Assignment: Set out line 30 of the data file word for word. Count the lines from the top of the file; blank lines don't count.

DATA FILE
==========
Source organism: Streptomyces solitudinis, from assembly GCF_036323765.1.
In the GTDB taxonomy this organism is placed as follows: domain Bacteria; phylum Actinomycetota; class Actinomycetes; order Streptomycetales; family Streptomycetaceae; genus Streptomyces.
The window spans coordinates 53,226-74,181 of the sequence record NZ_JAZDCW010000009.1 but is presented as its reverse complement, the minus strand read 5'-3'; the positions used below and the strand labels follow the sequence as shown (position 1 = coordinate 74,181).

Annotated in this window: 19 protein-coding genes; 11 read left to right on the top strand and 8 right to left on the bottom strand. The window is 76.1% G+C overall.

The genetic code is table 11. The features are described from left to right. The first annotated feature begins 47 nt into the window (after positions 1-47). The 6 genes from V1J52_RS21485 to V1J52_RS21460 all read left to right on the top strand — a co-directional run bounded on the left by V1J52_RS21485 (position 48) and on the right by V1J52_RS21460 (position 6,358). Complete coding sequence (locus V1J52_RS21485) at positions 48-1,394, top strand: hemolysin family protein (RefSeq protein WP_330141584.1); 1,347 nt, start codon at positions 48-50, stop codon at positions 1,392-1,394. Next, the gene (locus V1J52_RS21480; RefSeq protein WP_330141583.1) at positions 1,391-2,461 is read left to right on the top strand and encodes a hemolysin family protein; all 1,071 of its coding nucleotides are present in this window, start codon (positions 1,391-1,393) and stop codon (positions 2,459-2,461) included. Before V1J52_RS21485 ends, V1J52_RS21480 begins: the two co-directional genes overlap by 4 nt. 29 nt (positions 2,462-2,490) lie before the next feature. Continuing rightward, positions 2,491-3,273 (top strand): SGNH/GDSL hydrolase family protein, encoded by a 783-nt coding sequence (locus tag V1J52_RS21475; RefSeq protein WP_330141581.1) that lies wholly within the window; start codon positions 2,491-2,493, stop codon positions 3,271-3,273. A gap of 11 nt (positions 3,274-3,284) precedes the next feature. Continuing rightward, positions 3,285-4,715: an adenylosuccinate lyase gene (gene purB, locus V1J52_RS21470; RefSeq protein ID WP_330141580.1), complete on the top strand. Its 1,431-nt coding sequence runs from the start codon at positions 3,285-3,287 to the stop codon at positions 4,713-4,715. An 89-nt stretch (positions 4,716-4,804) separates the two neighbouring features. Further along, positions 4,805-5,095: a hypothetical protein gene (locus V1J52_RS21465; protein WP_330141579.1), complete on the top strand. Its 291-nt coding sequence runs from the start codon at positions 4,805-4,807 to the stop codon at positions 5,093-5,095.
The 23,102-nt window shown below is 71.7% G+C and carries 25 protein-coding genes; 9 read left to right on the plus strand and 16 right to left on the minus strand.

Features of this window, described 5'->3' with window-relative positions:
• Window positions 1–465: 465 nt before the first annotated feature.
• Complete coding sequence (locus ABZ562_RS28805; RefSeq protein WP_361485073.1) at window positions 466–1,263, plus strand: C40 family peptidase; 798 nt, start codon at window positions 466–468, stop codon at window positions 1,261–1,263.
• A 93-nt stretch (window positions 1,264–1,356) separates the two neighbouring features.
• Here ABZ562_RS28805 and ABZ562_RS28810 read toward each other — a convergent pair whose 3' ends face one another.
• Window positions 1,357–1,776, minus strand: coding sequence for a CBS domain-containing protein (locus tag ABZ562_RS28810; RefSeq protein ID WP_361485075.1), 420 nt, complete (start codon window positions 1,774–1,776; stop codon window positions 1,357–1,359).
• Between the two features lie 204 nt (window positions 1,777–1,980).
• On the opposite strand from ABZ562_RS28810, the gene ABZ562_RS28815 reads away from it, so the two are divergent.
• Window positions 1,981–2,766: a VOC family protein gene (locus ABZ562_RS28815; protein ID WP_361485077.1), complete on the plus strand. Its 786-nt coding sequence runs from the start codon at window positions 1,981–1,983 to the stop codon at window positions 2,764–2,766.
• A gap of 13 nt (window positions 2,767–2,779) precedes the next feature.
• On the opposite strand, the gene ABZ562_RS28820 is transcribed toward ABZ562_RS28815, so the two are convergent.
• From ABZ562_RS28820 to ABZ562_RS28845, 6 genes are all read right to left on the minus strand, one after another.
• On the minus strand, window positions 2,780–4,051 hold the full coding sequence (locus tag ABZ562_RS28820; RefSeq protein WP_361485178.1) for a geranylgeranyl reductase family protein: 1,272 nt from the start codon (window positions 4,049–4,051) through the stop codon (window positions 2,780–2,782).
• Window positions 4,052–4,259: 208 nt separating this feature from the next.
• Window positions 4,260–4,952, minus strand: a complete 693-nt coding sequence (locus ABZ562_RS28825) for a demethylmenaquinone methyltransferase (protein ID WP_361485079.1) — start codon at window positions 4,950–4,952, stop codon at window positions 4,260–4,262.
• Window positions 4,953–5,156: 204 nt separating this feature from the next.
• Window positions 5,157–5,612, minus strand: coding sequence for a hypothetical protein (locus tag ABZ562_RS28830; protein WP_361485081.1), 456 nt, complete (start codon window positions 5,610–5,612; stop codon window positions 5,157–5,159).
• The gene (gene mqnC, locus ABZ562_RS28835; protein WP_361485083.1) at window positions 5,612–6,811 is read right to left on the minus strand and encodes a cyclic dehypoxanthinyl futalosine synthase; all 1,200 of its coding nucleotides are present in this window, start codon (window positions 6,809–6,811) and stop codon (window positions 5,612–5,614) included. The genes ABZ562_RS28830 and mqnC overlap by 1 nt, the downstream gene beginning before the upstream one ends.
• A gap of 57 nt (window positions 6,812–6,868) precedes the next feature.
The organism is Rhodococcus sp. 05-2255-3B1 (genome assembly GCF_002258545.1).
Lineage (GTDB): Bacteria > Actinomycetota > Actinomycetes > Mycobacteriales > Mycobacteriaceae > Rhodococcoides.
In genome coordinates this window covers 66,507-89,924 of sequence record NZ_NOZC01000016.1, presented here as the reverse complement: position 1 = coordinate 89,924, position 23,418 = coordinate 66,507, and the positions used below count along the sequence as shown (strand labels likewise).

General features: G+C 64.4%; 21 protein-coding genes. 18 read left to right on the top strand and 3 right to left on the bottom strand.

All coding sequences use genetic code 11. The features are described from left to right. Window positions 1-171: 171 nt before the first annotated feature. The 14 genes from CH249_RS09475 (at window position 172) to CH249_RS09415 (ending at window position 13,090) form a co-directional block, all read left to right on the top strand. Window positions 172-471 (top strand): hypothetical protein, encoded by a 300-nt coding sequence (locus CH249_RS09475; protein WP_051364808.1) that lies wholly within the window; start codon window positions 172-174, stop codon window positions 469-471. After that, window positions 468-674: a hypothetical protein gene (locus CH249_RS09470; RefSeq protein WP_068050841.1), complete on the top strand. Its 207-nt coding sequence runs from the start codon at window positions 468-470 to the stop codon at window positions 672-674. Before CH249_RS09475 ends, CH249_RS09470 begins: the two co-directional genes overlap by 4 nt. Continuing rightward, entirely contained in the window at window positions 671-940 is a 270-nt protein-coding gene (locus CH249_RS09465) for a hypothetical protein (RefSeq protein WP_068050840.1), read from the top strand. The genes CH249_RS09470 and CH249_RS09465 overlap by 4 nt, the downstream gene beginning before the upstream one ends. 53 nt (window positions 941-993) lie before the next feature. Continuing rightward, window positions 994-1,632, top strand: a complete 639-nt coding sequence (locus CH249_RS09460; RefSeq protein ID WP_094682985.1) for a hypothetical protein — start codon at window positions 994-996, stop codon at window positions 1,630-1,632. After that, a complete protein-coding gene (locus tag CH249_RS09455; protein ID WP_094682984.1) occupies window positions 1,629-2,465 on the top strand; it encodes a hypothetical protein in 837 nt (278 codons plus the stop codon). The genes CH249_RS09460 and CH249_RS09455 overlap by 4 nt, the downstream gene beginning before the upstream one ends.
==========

All coding sequences use genetic code 11. The features are described from left to right. Window positions 1-171: 171 nt before the first annotated feature. The 14 genes from CH249_RS09475 (at window position 172) to CH249_RS09415 (ending at window position 13,090) form a co-directional block, all read left to right on the top strand. Window positions 172-471 (top strand): hypothetical protein, encoded by a 300-nt coding sequence (locus CH249_RS09475; protein WP_051364808.1) that lies wholly within the window; start codon window positions 172-174, stop codon window positions 469-471. After that, window positions 468-674: a hypothetical protein gene (locus CH249_RS09470; RefSeq protein WP_068050841.1), complete on the top strand. Its 207-nt coding sequence runs from the start codon at window positions 468-470 to the stop codon at window positions 672-674. Before CH249_RS09475 ends, CH249_RS09470 begins: the two co-directional genes overlap by 4 nt. Continuing rightward, entirely contained in the window at window positions 671-940 is a 270-nt protein-coding gene (locus CH249_RS09465) for a hypothetical protein (RefSeq protein WP_068050840.1), read from the top strand. The genes CH249_RS09470 and CH249_RS09465 overlap by 4 nt, the downstream gene beginning before the upstream one ends. 53 nt (window positions 941-993) lie before the next feature. Continuing rightward, window positions 994-1,632, top strand: a complete 639-nt coding sequence (locus CH249_RS09460; RefSeq protein ID WP_094682985.1) for a hypothetical protein — start codon at window positions 994-996, stop codon at window positions 1,630-1,632. After that, a complete protein-coding gene (locus tag CH249_RS09455; protein ID WP_094682984.1) occupies window positions 1,629-2,465 on the top strand; it encodes a hypothetical protein in 837 nt (278 codons plus the stop codon). The genes CH249_RS09460 and CH249_RS09455 overlap by 4 nt, the downstream gene beginning before the upstream one ends.